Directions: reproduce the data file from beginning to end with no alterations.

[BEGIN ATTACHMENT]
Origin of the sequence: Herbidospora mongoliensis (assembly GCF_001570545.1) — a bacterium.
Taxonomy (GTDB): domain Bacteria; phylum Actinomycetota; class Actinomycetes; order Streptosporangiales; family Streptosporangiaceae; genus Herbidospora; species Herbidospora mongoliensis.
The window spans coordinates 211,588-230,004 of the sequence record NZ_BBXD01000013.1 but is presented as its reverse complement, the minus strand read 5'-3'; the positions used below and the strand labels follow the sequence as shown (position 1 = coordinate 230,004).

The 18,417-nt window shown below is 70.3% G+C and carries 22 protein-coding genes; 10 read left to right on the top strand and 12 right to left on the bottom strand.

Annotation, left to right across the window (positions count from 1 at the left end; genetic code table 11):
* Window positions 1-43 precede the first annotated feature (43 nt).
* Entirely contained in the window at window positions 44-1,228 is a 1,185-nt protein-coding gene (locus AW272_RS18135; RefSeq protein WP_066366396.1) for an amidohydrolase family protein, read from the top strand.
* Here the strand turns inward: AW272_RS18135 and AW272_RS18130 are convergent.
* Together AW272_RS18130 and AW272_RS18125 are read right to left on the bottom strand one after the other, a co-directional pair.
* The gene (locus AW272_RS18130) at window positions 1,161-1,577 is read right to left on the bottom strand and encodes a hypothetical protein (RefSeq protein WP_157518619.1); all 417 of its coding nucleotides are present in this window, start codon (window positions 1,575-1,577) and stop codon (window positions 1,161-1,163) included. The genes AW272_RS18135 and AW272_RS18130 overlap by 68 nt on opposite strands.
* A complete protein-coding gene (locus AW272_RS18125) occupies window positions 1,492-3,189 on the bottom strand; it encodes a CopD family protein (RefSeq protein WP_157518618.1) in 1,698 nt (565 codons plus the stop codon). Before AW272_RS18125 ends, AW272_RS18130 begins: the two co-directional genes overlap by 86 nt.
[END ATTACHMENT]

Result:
Origin of the sequence: Herbidospora mongoliensis (assembly GCF_001570545.1) — a bacterium.
Taxonomy (GTDB): domain Bacteria; phylum Actinomycetota; class Actinomycetes; order Streptosporangiales; family Streptosporangiaceae; genus Herbidospora; species Herbidospora mongoliensis.
The window spans coordinates 211,588-230,004 of the sequence record NZ_BBXD01000013.1 but is presented as its reverse complement, the minus strand read 5'-3'; the positions used below and the strand labels follow the sequence as shown (position 1 = coordinate 230,004).

The 18,417-nt window shown below is 70.3% G+C and carries 22 protein-coding genes; 10 read left to right on the top strand and 12 right to left on the bottom strand.

Annotation, left to right across the window (positions count from 1 at the left end; genetic code table 11):
* Window positions 1-43 precede the first annotated feature (43 nt).
* Entirely contained in the window at window positions 44-1,228 is a 1,185-nt protein-coding gene (locus AW272_RS18135; RefSeq protein WP_066366396.1) for an amidohydrolase family protein, read from the top strand.
* Here the strand turns inward: AW272_RS18135 and AW272_RS18130 are convergent.
* Together AW272_RS18130 and AW272_RS18125 are read right to left on the bottom strand one after the other, a co-directional pair.
* The gene (locus AW272_RS18130) at window positions 1,161-1,577 is read right to left on the bottom strand and encodes a hypothetical protein (RefSeq protein WP_157518619.1); all 417 of its coding nucleotides are present in this window, start codon (window positions 1,575-1,577) and stop codon (window positions 1,161-1,163) included. The genes AW272_RS18135 and AW272_RS18130 overlap by 68 nt on opposite strands.
* A complete protein-coding gene (locus AW272_RS18125) occupies window positions 1,492-3,189 on the bottom strand; it encodes a CopD family protein (RefSeq protein WP_157518618.1) in 1,698 nt (565 codons plus the stop codon). Before AW272_RS18125 ends, AW272_RS18130 begins: the two co-directional genes overlap by 86 nt.